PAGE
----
I had attending a meeting in which I felt I was not listened to. I was trying to advocate for a client and not only was the caseworker seemingly deaf to what I had to say, but her attorney was as well. I went home and stewed. I knew I was meditating on my anger, I knew I was on the crazy train, and I just couldn’t get off. So I wrote an email “advocating” for my client. I wrote several drafts until I had one that I felt was acceptable enough to run through my filter (my husband) to see if it was professional and acceptable. And I did what any professional should do; I called a colleague to triple check myself. And of course she told me what I needed to hear; knock it off. We’re here to teach clients to advocate for themselves, not fight their battles for them.

Looking back at the email that I did not send, it was professional and made the point I wanted to make. It also was meant to make the attorney feel small ignorant, and unprofessional. When the above meeting was over I felt small, inarticulate, and powerless. These are some of my major shame triggers. I don’t have the trigger of not feeling smart enough; I know I’m intelligent. Because of my childhood where sometimes no matter what I said someone was going to be pissed, I struggle to feel articulate. Because of that same childhood I frequently felt powerless and helpless. I felt powerless in that meeting and watched a client feel helpless, where even her attorney wasn’t helping her. I wanted to make him feel ignorant, and small, and stupid. It was a very professional nasti-gram.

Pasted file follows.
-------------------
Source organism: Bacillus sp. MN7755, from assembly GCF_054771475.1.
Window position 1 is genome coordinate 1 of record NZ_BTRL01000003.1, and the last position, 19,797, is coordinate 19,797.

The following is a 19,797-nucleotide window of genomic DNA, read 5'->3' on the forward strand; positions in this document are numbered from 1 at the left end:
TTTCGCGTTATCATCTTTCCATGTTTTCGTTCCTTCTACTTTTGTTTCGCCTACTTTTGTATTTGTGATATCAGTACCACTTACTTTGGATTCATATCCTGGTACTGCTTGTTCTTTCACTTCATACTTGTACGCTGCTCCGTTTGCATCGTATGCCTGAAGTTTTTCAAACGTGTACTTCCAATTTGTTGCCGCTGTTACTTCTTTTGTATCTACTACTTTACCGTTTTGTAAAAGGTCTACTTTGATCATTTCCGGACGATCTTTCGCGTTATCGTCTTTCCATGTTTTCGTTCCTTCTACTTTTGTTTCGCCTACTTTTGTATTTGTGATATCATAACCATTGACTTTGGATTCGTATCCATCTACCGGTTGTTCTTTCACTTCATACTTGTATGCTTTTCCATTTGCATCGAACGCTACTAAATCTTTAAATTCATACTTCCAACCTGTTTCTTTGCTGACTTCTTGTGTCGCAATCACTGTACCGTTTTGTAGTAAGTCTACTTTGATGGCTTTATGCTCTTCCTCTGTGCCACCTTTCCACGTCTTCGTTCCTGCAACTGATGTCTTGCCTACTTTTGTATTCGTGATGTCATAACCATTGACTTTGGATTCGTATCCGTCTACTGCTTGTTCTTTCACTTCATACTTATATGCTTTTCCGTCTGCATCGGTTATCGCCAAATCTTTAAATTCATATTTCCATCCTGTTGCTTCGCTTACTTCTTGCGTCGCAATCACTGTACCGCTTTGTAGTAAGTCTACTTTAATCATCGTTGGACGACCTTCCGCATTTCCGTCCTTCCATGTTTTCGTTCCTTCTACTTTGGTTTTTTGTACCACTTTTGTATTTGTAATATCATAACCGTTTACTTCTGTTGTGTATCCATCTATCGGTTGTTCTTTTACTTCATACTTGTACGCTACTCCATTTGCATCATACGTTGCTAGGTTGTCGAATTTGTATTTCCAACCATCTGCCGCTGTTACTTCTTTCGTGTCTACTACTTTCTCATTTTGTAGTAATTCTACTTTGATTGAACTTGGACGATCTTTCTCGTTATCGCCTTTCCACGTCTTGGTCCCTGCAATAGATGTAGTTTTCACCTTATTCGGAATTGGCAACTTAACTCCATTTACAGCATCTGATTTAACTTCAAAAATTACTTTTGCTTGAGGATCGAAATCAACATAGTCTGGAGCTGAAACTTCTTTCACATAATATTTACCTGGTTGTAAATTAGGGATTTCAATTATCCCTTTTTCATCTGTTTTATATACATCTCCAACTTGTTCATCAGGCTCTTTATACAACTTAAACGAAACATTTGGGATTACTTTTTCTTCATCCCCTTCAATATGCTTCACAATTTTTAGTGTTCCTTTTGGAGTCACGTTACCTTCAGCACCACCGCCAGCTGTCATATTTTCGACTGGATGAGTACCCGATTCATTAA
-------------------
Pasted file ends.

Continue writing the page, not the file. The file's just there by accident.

When we sit down at our keyboard to write our nasti-gram we are trying to make the other person feel as small, as ignorant, as hurt, as powerless or hopeless as we feel. We are trying to take the shame we feel and throw it on to them, instead of calling what we feel what it really is. I even struggled to write this blog, to call my shame what it was and speak it out loud. It is especially difficult to speak it here as I know several of my clients read this. But speaking our shame out-loud lessens its power.